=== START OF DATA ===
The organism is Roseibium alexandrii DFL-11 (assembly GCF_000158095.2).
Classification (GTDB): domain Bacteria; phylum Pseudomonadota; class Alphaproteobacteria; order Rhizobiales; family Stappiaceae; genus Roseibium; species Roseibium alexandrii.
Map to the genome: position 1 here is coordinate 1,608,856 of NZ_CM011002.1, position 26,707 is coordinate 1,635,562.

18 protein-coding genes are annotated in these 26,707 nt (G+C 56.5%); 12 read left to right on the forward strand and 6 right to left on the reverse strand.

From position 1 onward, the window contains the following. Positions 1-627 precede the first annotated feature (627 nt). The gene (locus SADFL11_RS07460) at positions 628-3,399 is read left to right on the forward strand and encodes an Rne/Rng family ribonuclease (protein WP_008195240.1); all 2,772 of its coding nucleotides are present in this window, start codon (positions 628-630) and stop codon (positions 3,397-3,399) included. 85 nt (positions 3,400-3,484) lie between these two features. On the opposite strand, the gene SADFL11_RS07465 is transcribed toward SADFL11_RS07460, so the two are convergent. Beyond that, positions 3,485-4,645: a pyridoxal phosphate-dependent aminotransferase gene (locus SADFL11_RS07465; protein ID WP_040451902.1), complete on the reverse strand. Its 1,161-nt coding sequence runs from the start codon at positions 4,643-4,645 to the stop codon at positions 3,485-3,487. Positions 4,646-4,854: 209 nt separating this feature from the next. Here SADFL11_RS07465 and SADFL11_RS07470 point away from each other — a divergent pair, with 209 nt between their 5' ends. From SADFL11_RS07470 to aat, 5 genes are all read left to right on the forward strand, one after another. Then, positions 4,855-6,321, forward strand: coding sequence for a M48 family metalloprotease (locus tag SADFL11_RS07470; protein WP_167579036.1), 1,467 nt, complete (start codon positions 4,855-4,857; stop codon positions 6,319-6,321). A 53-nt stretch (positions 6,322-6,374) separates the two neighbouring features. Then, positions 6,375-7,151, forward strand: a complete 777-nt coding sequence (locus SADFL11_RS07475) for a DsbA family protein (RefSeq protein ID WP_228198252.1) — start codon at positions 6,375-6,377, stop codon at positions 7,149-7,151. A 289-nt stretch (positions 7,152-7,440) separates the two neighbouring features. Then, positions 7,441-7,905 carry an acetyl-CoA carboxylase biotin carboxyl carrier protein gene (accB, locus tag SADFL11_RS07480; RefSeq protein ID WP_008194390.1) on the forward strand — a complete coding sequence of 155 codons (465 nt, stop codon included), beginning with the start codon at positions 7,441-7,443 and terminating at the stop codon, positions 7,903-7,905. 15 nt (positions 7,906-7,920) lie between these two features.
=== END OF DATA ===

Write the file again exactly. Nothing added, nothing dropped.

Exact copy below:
The organism is Roseibium alexandrii DFL-11 (assembly GCF_000158095.2).
Classification (GTDB): domain Bacteria; phylum Pseudomonadota; class Alphaproteobacteria; order Rhizobiales; family Stappiaceae; genus Roseibium; species Roseibium alexandrii.
Map to the genome: position 1 here is coordinate 1,608,856 of NZ_CM011002.1, position 26,707 is coordinate 1,635,562.

18 protein-coding genes are annotated in these 26,707 nt (G+C 56.5%); 12 read left to right on the forward strand and 6 right to left on the reverse strand.

From position 1 onward, the window contains the following. Positions 1-627 precede the first annotated feature (627 nt). The gene (locus SADFL11_RS07460) at positions 628-3,399 is read left to right on the forward strand and encodes an Rne/Rng family ribonuclease (protein WP_008195240.1); all 2,772 of its coding nucleotides are present in this window, start codon (positions 628-630) and stop codon (positions 3,397-3,399) included. 85 nt (positions 3,400-3,484) lie between these two features. On the opposite strand, the gene SADFL11_RS07465 is transcribed toward SADFL11_RS07460, so the two are convergent. Beyond that, positions 3,485-4,645: a pyridoxal phosphate-dependent aminotransferase gene (locus SADFL11_RS07465; protein ID WP_040451902.1), complete on the reverse strand. Its 1,161-nt coding sequence runs from the start codon at positions 4,643-4,645 to the stop codon at positions 3,485-3,487. Positions 4,646-4,854: 209 nt separating this feature from the next. Here SADFL11_RS07465 and SADFL11_RS07470 point away from each other — a divergent pair, with 209 nt between their 5' ends. From SADFL11_RS07470 to aat, 5 genes are all read left to right on the forward strand, one after another. Then, positions 4,855-6,321, forward strand: coding sequence for a M48 family metalloprotease (locus tag SADFL11_RS07470; protein WP_167579036.1), 1,467 nt, complete (start codon positions 4,855-4,857; stop codon positions 6,319-6,321). A 53-nt stretch (positions 6,322-6,374) separates the two neighbouring features. Then, positions 6,375-7,151, forward strand: a complete 777-nt coding sequence (locus SADFL11_RS07475) for a DsbA family protein (RefSeq protein ID WP_228198252.1) — start codon at positions 6,375-6,377, stop codon at positions 7,149-7,151. A 289-nt stretch (positions 7,152-7,440) separates the two neighbouring features. Then, positions 7,441-7,905 carry an acetyl-CoA carboxylase biotin carboxyl carrier protein gene (accB, locus tag SADFL11_RS07480; RefSeq protein ID WP_008194390.1) on the forward strand — a complete coding sequence of 155 codons (465 nt, stop codon included), beginning with the start codon at positions 7,441-7,443 and terminating at the stop codon, positions 7,903-7,905. 15 nt (positions 7,906-7,920) lie between these two features.